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Pink Floyd - The Piper at the Gates of Dawn CD (album) cover


Pink Floyd


Psychedelic/Space Rock

3.87 | 2113 ratings

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4 stars An Escher Designed Room Of Musical Tunes

Genre debates have no place here. File under ORIGINAL and ignore the idiot who walks into the Colosseum in Rome circa 80AD and twitters:

Oh I see you've gone for that Greco/Roman style thing's really coming back in vogue now you know?

This is a recording that CREATED the stylistic cliches we now detect in all those bands who subsequently came in it's wake.

It may be considered a rather redundant exercise to imagine the music presented here stripped of its psychedelic coating but I think it may serve to illustrate a point:

Without the framework of Syd's songs (or basic harmonic progressions and melodies) the Floyd would have amounted to no more than another fashionable 60's freakout combo that collapsed under the weight of its own creative inertia. A fantastic light-show that serves to conceal much more than it illuminates.

Pink Floyd minus Talent = a very bad Hawkwind x 100

To wit, most of the successful material on Piper consists of short pop songs around which the band weave their spacey 60's backdrops. It is testimony to the resilience of Syd's original constructions that they hold up so well in spite of the deranged chaos that threatens to engulf them completely. Therein lies the tension that all satisfying structures need to posses as a sure sign of strength.

Or at least it was until Mr Barrett's musical and chemical substance ratio went seriously awry. Thereafter, the strengthening tension disappears, and that sublime and inspired derangement of the senses, which is so perfectly captured here, withers into a sad and bloated corporate version of the counter culture.

'Astronomy Domine' - forget the notion that Syd Barrett created space rock - it proved to be the ultimate cul de sac of genres that no-one has ever escaped from with a shred of integrity intact. This is just a GREAT POP SONG with 1967 Zeitgeist lyrics.

'Lucifer Sam' - best song title EVER but rather disappointingly, appears to be just another GREAT POP SONG about a black cat

'Matilda Mother' - fantastic jangly guitar riff throughout this one and the vocal harmonies are achingly gorgeous. Syd was forced to change the lyrics as they were lifted verbatim from Hilaire Belloc's Cautionary Tales for Children whose estate threatened to sue for copyright infringement. GREAT POP SONG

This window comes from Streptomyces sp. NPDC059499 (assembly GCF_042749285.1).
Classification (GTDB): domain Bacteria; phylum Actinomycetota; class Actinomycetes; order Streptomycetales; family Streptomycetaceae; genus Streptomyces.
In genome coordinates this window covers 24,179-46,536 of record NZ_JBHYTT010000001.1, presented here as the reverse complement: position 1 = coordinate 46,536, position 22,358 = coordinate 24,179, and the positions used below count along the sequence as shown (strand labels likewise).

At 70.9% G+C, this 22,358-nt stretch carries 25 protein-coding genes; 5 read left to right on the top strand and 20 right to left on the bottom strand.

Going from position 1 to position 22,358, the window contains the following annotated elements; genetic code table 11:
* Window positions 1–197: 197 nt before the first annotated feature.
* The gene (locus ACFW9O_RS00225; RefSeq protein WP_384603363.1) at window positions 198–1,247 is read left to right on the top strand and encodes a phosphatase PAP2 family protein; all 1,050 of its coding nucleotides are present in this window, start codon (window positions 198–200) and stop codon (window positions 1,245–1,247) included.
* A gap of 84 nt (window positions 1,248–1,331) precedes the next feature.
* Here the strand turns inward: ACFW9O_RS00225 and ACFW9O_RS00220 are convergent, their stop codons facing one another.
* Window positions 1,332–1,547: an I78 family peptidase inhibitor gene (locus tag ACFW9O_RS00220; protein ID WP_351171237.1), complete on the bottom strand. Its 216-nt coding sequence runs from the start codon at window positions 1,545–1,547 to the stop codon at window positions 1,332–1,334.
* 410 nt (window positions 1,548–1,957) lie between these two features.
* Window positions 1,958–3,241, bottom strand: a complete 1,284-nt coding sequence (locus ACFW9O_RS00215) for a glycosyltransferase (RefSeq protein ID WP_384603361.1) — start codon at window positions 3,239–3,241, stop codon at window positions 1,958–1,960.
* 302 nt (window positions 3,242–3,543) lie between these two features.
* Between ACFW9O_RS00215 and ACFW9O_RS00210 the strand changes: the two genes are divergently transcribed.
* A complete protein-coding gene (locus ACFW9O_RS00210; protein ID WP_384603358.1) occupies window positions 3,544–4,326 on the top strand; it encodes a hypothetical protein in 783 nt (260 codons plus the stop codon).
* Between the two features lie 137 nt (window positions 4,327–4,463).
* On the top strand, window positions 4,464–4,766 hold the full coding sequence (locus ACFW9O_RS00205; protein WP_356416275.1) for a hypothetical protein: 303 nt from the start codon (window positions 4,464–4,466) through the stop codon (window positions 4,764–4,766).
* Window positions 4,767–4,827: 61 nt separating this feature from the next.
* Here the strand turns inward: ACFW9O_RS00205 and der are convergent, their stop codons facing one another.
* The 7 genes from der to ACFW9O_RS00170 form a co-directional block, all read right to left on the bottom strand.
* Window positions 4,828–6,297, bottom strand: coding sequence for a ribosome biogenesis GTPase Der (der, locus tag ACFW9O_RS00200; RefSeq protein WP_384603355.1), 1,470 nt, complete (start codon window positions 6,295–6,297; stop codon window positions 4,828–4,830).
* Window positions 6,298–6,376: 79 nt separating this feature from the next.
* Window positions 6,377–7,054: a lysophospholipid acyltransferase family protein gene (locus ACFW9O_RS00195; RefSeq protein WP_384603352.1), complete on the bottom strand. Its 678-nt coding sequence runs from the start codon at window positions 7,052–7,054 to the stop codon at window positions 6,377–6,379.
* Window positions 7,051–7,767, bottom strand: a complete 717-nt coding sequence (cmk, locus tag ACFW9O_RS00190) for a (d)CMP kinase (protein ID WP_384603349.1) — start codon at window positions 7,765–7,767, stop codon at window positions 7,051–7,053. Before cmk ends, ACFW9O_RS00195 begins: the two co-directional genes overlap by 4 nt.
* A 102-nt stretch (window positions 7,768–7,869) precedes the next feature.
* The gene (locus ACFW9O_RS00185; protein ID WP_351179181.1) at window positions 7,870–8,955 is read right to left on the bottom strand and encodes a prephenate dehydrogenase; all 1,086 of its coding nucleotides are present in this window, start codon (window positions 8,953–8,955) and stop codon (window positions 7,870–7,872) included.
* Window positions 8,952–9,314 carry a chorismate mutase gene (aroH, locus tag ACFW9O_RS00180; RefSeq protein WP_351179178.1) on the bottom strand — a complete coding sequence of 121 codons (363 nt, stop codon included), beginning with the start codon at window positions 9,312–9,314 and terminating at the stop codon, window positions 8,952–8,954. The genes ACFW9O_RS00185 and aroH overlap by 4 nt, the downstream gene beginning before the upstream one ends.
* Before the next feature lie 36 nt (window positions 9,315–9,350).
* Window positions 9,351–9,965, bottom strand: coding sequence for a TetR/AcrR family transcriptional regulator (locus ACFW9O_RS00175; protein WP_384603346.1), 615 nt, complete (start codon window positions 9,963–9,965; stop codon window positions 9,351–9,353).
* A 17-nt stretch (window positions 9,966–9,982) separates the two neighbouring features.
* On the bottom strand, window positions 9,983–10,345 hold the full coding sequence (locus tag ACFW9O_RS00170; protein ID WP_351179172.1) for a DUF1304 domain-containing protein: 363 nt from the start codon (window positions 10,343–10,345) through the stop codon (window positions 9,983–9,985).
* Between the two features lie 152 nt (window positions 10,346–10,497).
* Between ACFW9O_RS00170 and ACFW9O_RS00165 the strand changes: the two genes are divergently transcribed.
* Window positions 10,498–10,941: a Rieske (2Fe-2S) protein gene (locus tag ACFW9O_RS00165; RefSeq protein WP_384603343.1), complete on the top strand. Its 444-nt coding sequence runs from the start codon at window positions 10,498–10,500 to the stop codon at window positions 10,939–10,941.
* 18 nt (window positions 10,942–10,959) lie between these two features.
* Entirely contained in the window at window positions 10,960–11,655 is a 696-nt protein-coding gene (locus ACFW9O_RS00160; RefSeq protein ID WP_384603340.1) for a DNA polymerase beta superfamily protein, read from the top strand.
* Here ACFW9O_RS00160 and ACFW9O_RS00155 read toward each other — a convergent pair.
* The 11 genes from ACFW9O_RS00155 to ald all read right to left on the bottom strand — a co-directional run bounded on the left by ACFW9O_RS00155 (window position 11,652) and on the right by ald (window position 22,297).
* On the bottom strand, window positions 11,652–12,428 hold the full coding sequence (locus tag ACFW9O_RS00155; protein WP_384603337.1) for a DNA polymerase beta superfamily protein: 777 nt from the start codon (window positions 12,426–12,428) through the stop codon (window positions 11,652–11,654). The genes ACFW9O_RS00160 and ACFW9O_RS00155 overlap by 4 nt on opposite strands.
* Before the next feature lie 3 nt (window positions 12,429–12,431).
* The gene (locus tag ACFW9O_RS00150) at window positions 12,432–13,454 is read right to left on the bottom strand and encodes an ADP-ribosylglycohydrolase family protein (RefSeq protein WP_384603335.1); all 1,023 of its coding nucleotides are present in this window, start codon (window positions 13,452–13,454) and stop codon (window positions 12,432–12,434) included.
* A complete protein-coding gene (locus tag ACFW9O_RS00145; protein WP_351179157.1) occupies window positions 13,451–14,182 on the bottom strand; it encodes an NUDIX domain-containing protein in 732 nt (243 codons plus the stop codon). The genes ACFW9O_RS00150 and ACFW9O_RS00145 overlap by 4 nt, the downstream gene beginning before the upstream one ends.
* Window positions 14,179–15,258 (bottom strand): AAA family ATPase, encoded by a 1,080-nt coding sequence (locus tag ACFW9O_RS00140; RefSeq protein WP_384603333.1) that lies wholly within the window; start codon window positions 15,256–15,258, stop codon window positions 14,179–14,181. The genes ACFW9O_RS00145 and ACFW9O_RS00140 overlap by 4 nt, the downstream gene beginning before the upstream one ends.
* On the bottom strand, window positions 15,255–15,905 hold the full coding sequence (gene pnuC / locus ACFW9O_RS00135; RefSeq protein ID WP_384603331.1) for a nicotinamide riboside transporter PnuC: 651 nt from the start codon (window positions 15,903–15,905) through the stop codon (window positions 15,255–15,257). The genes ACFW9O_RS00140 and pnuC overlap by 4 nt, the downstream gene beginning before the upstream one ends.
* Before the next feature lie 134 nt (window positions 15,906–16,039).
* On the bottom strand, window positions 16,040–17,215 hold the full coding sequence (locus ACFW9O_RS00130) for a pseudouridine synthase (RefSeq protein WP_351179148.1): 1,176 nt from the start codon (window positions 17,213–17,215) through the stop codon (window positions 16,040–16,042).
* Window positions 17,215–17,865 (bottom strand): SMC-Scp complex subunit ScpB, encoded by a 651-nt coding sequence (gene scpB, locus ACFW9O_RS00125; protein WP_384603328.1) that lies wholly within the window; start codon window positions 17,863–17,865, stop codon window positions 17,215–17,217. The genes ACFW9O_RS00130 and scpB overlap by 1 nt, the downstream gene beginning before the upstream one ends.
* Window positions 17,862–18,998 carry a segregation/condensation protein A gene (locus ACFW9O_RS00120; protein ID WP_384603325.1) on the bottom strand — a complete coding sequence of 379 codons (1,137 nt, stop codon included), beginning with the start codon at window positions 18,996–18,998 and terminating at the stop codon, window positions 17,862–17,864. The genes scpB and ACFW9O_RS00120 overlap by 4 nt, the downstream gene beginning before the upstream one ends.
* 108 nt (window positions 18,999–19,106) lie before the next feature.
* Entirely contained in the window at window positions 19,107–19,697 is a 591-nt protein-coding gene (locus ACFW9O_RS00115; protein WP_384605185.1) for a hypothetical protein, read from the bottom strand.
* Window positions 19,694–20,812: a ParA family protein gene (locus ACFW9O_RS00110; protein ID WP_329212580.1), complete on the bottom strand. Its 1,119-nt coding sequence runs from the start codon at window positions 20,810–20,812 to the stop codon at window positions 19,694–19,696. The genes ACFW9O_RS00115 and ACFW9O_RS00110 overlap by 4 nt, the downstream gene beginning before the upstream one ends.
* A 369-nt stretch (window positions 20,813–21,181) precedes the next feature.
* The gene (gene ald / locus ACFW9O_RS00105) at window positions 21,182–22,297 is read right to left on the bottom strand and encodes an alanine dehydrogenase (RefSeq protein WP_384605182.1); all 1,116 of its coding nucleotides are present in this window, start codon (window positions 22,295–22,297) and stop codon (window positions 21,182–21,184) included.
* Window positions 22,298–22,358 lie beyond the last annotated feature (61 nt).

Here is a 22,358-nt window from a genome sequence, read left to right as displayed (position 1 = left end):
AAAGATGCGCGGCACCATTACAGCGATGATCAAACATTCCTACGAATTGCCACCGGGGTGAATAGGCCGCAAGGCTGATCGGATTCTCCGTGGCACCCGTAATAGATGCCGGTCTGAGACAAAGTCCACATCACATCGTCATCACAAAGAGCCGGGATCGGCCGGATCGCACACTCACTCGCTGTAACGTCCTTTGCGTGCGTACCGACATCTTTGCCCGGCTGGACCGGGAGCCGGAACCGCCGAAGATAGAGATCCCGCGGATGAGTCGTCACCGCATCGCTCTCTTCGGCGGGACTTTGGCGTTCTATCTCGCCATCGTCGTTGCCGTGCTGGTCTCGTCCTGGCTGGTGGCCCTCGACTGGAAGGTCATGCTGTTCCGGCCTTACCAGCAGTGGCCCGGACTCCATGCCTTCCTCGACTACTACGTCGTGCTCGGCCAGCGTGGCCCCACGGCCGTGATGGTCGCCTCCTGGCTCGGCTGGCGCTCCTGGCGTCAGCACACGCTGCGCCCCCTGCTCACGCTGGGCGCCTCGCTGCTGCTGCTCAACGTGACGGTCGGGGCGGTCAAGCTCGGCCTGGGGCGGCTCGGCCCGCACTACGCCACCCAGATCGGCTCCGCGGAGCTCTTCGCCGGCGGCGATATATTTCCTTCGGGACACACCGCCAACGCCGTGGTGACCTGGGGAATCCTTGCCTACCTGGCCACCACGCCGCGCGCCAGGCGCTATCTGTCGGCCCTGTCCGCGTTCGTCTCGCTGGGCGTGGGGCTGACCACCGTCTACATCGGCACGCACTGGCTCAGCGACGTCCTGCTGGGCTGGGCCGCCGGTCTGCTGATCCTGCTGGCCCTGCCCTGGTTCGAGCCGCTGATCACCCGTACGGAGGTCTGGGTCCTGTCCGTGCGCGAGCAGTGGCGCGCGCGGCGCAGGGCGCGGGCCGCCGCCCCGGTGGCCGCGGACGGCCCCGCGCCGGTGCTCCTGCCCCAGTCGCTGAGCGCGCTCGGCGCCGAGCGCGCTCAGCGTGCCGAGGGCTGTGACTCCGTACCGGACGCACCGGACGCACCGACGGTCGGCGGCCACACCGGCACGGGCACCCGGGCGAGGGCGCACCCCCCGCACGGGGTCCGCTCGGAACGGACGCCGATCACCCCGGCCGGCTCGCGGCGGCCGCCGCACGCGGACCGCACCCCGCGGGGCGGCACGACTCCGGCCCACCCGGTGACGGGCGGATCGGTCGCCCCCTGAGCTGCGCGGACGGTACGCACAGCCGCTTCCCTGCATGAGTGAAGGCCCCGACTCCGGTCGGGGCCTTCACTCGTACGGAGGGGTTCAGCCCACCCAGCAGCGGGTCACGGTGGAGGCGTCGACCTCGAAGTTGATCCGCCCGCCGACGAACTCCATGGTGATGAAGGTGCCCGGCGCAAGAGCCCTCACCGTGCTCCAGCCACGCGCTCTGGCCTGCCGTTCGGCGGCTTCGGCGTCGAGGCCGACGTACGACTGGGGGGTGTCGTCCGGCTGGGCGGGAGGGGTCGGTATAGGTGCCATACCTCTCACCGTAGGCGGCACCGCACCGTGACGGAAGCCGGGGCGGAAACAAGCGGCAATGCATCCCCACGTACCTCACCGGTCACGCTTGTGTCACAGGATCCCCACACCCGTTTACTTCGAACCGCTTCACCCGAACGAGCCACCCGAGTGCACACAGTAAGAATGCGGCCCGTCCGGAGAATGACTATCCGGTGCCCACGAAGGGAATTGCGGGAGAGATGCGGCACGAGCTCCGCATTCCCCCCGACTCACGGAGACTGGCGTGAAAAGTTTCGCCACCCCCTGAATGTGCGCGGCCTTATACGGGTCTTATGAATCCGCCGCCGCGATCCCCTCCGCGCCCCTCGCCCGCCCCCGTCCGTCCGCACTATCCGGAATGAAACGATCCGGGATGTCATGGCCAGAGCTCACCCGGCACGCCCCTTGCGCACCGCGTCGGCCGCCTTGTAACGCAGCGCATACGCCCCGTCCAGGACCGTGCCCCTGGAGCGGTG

'Flaming' - beautiful tune with completely drippy lyrics (unicorns, buttercups and eiderdowns anyone?) Like all of Syd's best work, the chord progression is extremely unconventional and in less talented hands would sound just plain odd or wrong Somehow he made these angular sequences work.

'PowR TocH' - worst song title EVER and the album's first 'baby clanger' with cod jazz piano from Wright over some cod jazz drums from Mason. The opening section is clearly composed and what follows sounds like Whistle-blower's Raspberry (an unconvincing jam)

'Take Up Thy Stethoscope and Walk' - perhaps a variant on 'Physician Heal Thyself?' Anyway, I thought it sounded like the Seeds when I heard this the first time (Which is certainly not a bad thing)

'Interstellar Overdrive' - Great opening riff a surefire 24 carat classic and then.....the remainder is probably culpable for 'space rock', yes folks, that heinous genre which, like it's venereal half sister sibling 'ambient' shares a passion for putting any old s.h.i.t. through a big reverb. If you just want to listen to stimulating timbres for their own sake - buy a sample CD.

'The Gnome' - charming, funny and whimsical with a sublime tune. Much imitated style of songwriting but the imitators like Bowie, Bolan and the rest just weren't up to penning this type of GREAT POP SONG.

'Chapter 24' - I think this is the verbatim text of some eastern mystical tome? Rather silly but redeemed yet again by the intoxicating other worldliness of Barret's voice. Exquisite.

'The Scarecrow' - Odd little waltz tune graced by some clever phrasing by Syd to get all the words into the meter. Haunting organ sound used to great effect throughout the album

'Bike' - A love song that possibly reveals more about the author that he would have cared to admit. Within it's modest 3min 26 sec span, Syd manages to sound cheerful, sad, lonely, bored, poignant, irreverent and all points in between. The object of his affections would also probably reciprocate these feelings, and when the mood turns darker at the end,

I know a room of musical tunes

you suspect that Barrett foresaw his own descent into oblivion/derangement. It was perhaps sadly, inevitable.

The 'squeaky toy' loop section at the end which fades out has haunted me for years. Like so much of the record it is both thrilling AND unsettling.

This is the only Pink Floyd album I ever still listen to and although I admit to being left mostly cold by their subsequent work, it seems faintly ironic that despite the resultant stellar material success garnered by Dark Side of the Moon, Wish You Were Here and The Wall, all three are unable to dispel entirely the haunting spectre of a laughing madcap.

ExittheLemming | 4/5 |


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